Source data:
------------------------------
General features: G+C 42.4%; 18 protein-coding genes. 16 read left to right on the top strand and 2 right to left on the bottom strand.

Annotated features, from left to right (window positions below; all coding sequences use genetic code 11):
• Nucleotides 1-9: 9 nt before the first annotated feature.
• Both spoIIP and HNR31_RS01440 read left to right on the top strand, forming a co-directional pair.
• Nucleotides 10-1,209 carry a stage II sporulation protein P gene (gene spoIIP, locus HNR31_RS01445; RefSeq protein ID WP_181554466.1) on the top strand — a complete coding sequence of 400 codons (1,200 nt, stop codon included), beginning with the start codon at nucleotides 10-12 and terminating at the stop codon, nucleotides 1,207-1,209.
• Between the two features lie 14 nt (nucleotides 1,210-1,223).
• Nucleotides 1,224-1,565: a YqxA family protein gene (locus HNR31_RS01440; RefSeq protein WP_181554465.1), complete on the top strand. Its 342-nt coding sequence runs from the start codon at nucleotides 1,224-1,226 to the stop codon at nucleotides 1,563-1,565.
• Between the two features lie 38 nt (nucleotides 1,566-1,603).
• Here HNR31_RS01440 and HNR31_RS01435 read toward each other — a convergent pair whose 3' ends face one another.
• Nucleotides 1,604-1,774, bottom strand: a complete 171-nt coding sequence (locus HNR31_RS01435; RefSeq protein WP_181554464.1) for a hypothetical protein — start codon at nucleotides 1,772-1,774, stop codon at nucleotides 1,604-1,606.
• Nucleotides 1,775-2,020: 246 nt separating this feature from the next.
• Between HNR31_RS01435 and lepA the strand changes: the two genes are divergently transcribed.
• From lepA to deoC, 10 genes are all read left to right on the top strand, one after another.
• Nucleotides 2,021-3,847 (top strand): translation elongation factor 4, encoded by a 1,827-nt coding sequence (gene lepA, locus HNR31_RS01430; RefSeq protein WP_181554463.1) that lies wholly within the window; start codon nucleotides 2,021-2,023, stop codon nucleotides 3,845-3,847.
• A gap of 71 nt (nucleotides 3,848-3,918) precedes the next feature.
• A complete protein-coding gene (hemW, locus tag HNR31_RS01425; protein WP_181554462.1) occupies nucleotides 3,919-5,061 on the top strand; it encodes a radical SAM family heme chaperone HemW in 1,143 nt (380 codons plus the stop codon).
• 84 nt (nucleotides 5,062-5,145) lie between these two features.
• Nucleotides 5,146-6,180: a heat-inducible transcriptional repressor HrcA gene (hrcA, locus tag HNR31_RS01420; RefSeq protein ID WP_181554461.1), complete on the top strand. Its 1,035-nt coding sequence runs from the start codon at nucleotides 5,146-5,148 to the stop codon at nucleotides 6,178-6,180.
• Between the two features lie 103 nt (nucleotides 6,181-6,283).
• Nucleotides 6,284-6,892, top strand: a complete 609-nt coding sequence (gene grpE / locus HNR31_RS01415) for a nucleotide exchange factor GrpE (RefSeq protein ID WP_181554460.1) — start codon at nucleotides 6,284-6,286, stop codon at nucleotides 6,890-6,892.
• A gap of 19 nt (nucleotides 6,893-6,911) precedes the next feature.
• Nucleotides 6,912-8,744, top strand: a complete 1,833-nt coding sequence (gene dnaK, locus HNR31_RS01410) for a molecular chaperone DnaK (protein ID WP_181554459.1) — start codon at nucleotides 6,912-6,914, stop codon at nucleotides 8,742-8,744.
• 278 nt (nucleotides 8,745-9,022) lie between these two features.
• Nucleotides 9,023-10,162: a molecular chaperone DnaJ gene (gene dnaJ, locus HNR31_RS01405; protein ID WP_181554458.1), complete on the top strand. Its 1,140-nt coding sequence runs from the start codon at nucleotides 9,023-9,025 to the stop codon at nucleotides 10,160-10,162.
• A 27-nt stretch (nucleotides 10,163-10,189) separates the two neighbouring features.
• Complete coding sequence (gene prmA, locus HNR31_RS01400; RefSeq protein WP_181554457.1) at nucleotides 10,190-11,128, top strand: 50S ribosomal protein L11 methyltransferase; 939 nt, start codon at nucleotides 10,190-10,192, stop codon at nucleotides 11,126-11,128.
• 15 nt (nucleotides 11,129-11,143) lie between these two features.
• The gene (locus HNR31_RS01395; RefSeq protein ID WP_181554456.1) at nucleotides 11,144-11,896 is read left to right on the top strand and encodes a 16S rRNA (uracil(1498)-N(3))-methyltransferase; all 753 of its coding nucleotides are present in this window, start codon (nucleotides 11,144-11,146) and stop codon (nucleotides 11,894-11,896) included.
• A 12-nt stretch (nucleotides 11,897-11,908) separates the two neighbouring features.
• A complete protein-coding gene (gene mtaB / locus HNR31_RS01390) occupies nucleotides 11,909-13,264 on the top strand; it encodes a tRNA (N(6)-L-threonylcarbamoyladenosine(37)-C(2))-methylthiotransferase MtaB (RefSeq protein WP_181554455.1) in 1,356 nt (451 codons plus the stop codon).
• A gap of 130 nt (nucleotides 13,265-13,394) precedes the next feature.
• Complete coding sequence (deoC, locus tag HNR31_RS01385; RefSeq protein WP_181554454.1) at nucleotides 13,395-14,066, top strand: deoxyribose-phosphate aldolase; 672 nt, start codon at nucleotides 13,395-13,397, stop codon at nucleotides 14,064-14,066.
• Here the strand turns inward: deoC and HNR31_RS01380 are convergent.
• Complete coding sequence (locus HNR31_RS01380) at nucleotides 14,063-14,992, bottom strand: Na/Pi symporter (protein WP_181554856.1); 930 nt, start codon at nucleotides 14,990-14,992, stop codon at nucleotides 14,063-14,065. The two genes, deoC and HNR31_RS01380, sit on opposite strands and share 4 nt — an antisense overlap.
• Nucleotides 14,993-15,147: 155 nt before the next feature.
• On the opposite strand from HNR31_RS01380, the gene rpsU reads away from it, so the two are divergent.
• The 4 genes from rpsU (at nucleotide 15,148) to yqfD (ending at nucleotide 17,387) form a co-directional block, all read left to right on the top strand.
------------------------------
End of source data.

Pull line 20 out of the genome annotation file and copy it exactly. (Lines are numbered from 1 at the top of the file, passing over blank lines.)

• Nucleotides 6,284-6,892, top strand: a complete 609-nt coding sequence (gene grpE / locus HNR31_RS01415) for a nucleotide exchange factor GrpE (RefSeq protein ID WP_181554460.1) — start codon at nucleotides 6,284-6,286, stop codon at nucleotides 6,890-6,892.